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Online, there’s no excuse for bad customer service other than helping your competitors

March 15, 2013

History writes about generals who focus on bold moves, but in the real world successful generals focus on logistics.  Nowhere near as sexy, focusing on reliable communications, ammunition, fuel and food wins wars. With online and mobile digital e-commerce, customer service, that very unsexy area wins the battle for market segment dominance, and not the sheer number of authorized logins, which is a much sexier metric, for sure. Do we have the self-centeredness to think customers will never need any form of customer support other than FAQ’s?

When I first began writing about online customer service issues, I thought this was a secondary subject or perhaps something I was uniquely missing in my e-retail interactions, as well as consistently not seeing any associated customer service costs in otherwise interesting, bold, and spreadsheet centric business plans.  Boy was I wrong.  There’s a definite disjoin between online and mobile executives and their customer’s ongoing real-world customer support needs.

Departures magazine from American Express recently featured an article discussing the effectiveness of brand ambassadors (what used to be called a paid spokesperson, but that sounded too down-market).  Celebrity brand ambassadors appear in ads holding a watch they didn’t pay for or have their picture taken next to the top sales people at the annual quota club get-away. A key takeaway from the article was the need for consistency between the brand ambassador’s public persona, the brand’s story, your service/product and the ongoing public relationship as people buy an end-to-end experience over time. Poor customer service can negate a lot of spend on marketing and PR, through lost repeat revenue and the need to undo negative social media comments.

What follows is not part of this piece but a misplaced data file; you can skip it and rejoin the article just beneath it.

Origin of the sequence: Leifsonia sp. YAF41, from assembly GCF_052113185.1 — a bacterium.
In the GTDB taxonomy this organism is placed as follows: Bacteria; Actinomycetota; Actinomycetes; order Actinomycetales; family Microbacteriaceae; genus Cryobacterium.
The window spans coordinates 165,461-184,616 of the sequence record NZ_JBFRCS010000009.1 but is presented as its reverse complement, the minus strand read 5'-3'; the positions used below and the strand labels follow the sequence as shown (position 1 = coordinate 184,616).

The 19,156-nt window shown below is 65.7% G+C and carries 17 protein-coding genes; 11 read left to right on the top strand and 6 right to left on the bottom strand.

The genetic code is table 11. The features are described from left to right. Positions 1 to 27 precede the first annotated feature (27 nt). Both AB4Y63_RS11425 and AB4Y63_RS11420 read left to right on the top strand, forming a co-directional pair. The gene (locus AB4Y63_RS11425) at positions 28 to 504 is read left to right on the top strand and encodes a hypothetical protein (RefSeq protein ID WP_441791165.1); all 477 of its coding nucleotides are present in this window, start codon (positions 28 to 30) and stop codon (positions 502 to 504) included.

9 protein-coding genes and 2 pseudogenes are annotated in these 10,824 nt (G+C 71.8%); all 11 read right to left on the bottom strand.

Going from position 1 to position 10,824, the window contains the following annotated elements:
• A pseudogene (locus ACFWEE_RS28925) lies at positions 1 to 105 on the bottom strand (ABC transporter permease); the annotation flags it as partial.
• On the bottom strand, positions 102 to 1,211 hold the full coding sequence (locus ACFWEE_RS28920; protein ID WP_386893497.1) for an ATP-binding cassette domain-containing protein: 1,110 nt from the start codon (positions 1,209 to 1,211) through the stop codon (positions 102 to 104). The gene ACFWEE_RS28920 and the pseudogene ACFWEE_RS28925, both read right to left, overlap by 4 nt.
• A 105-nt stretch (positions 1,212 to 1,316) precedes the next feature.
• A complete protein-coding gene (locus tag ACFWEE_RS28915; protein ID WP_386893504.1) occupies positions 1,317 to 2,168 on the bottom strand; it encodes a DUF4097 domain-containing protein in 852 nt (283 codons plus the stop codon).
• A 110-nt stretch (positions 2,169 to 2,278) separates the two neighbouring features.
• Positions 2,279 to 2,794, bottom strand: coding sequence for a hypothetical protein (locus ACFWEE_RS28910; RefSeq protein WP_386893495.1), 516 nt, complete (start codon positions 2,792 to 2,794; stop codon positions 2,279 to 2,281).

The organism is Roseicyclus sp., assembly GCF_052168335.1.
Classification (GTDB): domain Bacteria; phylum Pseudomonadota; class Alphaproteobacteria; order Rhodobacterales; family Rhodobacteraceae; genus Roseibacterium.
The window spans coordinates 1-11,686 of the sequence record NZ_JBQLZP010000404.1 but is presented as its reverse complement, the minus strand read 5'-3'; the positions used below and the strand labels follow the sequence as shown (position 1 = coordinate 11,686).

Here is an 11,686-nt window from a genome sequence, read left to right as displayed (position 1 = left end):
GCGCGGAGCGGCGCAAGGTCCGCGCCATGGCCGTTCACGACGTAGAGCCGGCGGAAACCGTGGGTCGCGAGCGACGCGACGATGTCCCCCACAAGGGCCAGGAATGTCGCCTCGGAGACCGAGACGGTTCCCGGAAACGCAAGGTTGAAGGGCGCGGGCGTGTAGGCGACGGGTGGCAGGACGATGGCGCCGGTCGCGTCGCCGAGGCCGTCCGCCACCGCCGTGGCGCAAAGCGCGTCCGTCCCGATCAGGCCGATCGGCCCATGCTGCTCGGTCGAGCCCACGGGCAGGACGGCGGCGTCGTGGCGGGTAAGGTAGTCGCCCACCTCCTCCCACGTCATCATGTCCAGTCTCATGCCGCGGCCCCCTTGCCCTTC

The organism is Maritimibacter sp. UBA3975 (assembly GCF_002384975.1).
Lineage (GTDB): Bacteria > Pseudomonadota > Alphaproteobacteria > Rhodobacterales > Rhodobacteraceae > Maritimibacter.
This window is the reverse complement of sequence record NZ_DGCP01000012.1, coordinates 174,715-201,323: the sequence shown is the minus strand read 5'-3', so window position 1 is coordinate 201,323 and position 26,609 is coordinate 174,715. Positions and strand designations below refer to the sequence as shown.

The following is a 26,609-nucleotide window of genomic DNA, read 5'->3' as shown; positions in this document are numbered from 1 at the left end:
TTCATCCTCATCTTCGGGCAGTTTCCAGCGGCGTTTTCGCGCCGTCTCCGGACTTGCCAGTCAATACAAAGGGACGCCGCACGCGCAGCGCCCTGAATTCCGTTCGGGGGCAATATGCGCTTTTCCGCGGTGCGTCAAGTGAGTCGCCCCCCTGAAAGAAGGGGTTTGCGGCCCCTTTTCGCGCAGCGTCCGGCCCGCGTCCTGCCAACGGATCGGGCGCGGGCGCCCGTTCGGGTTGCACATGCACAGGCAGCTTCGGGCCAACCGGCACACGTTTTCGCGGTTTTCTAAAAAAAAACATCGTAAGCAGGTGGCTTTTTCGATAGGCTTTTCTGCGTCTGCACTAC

In our multi-layered online world, platforms and channels are broken down into those you tightly control (your blog, Twitter and company website), those you partly control (such as LinkedIn and You Tube) and those which are a free-for-all and mostly reactive, such as general Facebook, the blogosphere and Glassdoor. Customers generally discount poor super-platform customer support since it rarely applies to them or they just accept it as a fact of online life.  However, they do perceive their online e-commerce experience very personally and are unforgiving if they feel a company takes them for granted, or as just another way to make a buck, one time. All talk and pretty website pictures of operators with headsets aside, give them poor customer service and they will let the world know very quickly.

Let’s first look at online luxury retailer and brand sites, since customer satisfaction and retention are essential elements to justify their margins (losing 1 customer spending $10K per year is a lot harder to replace than 1,000 customers each spending $50 per Annum at a broader market oriented site). In terms of control, these are highly company controlled sites, and per a very interesting ForeSee study on Luxury e-retailer customer satisfaction metrics for this past holiday season, luxury sites, overall had a satisfaction rating of 77, about equal to the 78% attained by all e-retail.  So in this case, the higher-end retailers such as Saks, Nordstrom and Neiman are not much different from the mass market stores, which makes one question if their differentiator is trying to get a higher price than any other retailer for the same item.